13. ACOUSTICAL IMAGING AND MECHANICAL PROPERTIES OF SOFT ROCK AND MARINE SEDIMENTS

    SciTech Connect (OSTI)

    Thurman E. Scott, Jr.; Younane Abousleiman

    2004-04-01

    The research during this project has concentrated on developing a correlation between rock deformation mechanisms and their acoustic velocity signature. This has included investigating: (1) the acoustic signature of drained and undrained unconsolidated sands, (2) the acoustic emission signature of deforming high porosity rocks (in comparison to their low porosity high strength counterparts), (3) the effects of deformation on anisotropic elastic and poroelastic moduli, and (4) the acoustic tomographic imaging of damage development in rocks. Each of these four areas involve triaxial experimental testing of weak porous rocks or unconsolidated sand and involves measuring acoustic properties. The research is directed at determining the seismic velocity signature of damaged rocks so that 3-D or 4-D seismic imaging can be utilized to image rock damage. These four areas of study are described in the report: (1) Triaxial compression experiments have been conducted on unconsolidated Oil Creek sand at high confining pressures. (2) Initial experiments on measuring the acoustic emission activity from deforming high porosity Danian chalk were accomplished and these indicate that the AE activity was of a very low amplitude. (3) A series of triaxial compression experiments were conducted to investigate the effects of induced stress on the anisotropy developed in dynamic elastic and poroelastic parameters in rocks. (4) Tomographic acoustic imaging was utilized to image the internal damage in a deforming porous limestone sample. Results indicate that the deformation damage in rocks induced during laboratory experimentation can be imaged tomographically in the laboratory. By extension the results also indicate that 4-D seismic imaging of a reservoir may become a powerful tool for imaging reservoir deformation (including imaging compaction and subsidence) and for imaging zones where drilling operation may encounter hazardous shallow water flows.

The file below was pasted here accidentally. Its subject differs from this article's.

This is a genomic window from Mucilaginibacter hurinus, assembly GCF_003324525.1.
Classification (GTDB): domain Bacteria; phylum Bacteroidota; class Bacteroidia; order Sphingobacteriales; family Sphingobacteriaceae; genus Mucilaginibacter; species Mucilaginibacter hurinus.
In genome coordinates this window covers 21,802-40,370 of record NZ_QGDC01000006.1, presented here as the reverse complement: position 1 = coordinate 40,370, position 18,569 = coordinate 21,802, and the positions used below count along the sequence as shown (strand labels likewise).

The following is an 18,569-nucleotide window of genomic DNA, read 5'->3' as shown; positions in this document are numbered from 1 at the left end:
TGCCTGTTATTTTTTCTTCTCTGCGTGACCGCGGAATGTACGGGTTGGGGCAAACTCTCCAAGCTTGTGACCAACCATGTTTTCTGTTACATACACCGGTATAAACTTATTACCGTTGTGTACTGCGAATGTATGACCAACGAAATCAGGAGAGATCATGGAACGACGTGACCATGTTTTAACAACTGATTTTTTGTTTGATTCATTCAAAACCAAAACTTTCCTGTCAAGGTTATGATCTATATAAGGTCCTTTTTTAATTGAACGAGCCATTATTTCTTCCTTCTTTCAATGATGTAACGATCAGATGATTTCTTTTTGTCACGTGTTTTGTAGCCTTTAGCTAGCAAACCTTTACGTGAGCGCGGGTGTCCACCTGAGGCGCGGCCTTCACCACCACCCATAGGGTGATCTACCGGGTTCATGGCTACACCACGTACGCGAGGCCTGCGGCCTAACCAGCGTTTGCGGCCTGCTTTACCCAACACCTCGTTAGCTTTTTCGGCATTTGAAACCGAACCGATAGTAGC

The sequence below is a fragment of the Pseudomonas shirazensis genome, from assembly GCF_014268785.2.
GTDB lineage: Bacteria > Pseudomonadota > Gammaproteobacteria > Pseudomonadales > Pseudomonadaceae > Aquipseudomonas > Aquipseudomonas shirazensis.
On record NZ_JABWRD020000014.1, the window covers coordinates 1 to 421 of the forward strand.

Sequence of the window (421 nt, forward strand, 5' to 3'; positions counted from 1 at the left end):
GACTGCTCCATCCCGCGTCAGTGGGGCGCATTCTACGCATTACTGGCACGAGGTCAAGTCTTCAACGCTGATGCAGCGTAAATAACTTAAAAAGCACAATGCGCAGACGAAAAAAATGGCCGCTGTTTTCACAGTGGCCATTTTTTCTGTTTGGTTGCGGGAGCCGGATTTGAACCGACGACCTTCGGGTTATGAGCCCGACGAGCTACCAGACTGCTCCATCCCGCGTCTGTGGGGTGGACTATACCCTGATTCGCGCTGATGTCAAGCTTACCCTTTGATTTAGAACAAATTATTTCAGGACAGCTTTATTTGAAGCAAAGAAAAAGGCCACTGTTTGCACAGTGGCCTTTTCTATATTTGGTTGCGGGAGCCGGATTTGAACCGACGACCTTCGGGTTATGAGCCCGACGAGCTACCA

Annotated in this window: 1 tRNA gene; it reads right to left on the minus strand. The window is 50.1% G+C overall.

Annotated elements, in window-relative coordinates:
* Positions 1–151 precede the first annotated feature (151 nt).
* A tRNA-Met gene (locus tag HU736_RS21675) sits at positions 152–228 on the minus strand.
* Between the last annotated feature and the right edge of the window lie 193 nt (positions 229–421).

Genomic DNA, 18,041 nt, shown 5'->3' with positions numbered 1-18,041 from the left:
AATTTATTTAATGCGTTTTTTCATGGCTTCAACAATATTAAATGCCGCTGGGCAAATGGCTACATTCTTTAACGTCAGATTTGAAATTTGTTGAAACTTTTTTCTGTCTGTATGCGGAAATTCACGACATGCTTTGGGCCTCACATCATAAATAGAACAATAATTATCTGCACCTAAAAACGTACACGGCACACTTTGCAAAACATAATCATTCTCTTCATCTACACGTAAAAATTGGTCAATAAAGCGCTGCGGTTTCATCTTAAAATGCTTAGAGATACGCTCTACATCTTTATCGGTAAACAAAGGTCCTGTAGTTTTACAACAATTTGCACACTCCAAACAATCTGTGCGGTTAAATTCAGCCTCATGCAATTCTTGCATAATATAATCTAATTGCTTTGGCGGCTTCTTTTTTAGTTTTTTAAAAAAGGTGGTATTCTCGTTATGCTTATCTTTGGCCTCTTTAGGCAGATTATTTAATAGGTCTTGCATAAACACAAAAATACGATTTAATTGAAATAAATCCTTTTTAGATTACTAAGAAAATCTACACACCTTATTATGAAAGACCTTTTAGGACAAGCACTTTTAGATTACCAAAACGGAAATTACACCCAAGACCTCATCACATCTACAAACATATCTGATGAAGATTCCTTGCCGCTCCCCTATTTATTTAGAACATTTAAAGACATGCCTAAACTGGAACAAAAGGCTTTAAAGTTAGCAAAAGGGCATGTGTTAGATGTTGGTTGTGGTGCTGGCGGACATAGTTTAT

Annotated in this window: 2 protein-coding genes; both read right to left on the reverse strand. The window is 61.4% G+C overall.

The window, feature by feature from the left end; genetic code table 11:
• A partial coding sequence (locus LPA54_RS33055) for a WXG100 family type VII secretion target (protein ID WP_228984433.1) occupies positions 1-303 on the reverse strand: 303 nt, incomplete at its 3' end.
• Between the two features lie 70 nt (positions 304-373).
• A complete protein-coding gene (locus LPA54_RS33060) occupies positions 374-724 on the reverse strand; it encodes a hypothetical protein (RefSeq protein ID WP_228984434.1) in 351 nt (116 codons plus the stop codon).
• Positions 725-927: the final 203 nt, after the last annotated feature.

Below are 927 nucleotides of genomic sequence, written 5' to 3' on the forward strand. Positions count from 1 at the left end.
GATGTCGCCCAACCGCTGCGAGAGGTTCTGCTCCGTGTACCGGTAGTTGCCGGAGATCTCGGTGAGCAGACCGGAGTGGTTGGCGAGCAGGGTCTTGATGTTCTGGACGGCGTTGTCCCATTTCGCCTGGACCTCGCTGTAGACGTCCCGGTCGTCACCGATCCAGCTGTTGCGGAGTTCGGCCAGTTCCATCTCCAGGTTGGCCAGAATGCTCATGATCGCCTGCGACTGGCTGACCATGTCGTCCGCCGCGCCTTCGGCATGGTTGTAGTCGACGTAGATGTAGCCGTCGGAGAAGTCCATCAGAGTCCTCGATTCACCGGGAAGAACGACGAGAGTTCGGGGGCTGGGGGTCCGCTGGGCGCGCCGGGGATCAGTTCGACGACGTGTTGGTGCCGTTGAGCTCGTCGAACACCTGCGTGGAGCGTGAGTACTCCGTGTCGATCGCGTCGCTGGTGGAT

14. Electromagnetic acoustic transducer

    DOE Patents [OSTI]

    Alers, George A. (Albuquerque, NM); Burns, Jr., Leigh R. (Albuquerque, NM); MacLauchlan, Daniel T. (Sandia Park, NM)

    1988-01-01

    A noncontact ultrasonic transducer for studying the acoustic properties of a metal workpiece includes a generally planar magnetizing coil positioned above the surface of the workpiece, and a generally planar eddy current coil between the magnetizing coil and the workpiece. When a large current is passed through the magnetizing coil, a large magnetic field is applied to the near-surface regions of the workpiece. The eddy current coil can then be operated as a transmitter by passing an alternating current therethrough to excite ultrasonic waves in the surface of the workpiece, or operated as a passive receiver to sense ultrasonic waves in the surface by measuring the output signal. The geometries of the two coils can be varied widely to be effective for different types of ultrasonic waves. The coils are preferably packaged in a housing which does not interfere with their operation, but protects them from a variety of adverse environmental conditions.

  15. SU-E-T-318: The Effect of Patient Positioning Errors On Target Coverage and Cochlear Dose in Stereotactic Radiosurgery Treatment of Acoustic Neuromas